Everything sad will come untrue, but not yet
The line comes from that master of the storytelling art, JRR Tolkien, in The Return of the King:
“Gandalf! I thought you were dead! But then I thought I was dead myself. Is everything sad going to come untrue? What's happened to the world?"
A great Shadow has departed," said Gandalf, and then he laughed and the sound was like music, or like water in a parched land; and as he listened the thought came to Sam that he had not heard laughter, the pure sound of merriment, for days upon days without count.”
And yet this idea, or this refrain, "everything sad is going to come untrue", has become popularised in a certain segment of Christian discourse to encompass eschatological hope. I think that goes back primarily to Tim Keller, who uses it as a reference point in his sermon on 9/11, and then throughout some of his other writings. For Keller, it is a kind of leitmotif, and from that it has entered broader usage.
That, I think, is the danger of catchphrases. They lose their meaning, and so lose some of their force, the more they get trotted out. Then the danger is they become platitudes. A platitude is marked by being trite, and triteness (etymologically) occurs when something that was meaningful has been worn away by usage.
Twice in recent memory I can recall people saying to me, observing my sorrow, a version of "well, don't worry, it will all be set right in the world to come". Let me say, that is true, but it is not a comforting truth in the moment of pain. It is salt on a wound, not a salve.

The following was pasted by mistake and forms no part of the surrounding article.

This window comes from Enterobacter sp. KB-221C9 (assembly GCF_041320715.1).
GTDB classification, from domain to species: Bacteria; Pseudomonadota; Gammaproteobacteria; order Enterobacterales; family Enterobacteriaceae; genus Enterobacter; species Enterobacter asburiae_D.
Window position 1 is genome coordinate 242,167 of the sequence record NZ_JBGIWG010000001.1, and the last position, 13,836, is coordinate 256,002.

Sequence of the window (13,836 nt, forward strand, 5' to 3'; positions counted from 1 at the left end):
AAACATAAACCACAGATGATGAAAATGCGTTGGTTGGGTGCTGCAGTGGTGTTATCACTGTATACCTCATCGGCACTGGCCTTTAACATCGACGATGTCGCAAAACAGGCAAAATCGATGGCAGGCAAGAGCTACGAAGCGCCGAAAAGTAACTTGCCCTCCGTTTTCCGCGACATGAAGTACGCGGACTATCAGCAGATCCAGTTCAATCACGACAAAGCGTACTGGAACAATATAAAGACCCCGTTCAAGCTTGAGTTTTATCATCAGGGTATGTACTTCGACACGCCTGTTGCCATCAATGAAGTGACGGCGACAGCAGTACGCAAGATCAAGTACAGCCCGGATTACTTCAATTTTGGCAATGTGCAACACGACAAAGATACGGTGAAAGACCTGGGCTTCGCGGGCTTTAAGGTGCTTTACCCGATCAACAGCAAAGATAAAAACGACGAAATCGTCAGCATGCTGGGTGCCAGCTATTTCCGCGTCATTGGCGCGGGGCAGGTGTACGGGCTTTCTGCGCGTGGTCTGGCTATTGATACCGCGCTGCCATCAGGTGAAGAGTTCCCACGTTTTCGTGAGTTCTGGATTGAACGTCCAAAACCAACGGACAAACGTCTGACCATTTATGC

Why is it salt though? Because in offering a platitude about eschatological hope, we try to treat pain by diminishing the reality of that pain. It's the counselling equivalent of "you don't need treatment, your wound isn't that bad". True medicine doesn't downplay the severity of the wound, it treats the wound as it is.
I think "everything sad is going to come untrue" is profoundly true, but easily misapplied. It sounds too much like that we hope that all the sad things of this world are going to be rewound and played forward again and turn out differently. That history will be written over, and the evil, sin, sickness, sorrowing will be blotted out and forgotten and made to be "it never happened" away.
That is not the Christian hope, nor is it what Gandalf is saying! Sam Gamgee feared that Gandalf was dead. And that he was dead. Gandalf, in a very Tolkienesque way, was dead. But he came alive again. That wasn't retconning Gandalf's backstory, it was death followed by resurrection. Resurrection makes death untrue, it doesn't make the death that he died a non-real past event.
So too when we look at the paradigmatic event of Christian hope - the resurrection. There Jesus' being dead becomes untrue. Untrue in this sense is a ontological unravelling of evil. So it's not that Jesus stopped "having a past that involved his dying on the cross", it's that the present reality of being dead is made untrue, because he is alive.
I don't know what the eschatological return of Jesus in triumph looks like in practical terms. I do know that it involves God wiping away every tear from his people's eyes, death no longer existing, mourning and crying and pain having ceased to exist (Apoc 21.4). That is not a diminishment of the pain of the world that has passed, but a healing and a renewal for the world to come.
That is a true comfort, one that lets us sit in the sorrow and neither distract ourselves, nor diminish and demean the pain, nor offer easy remedies, but offer an ultimate hope that has the space to mourn with those who mourn.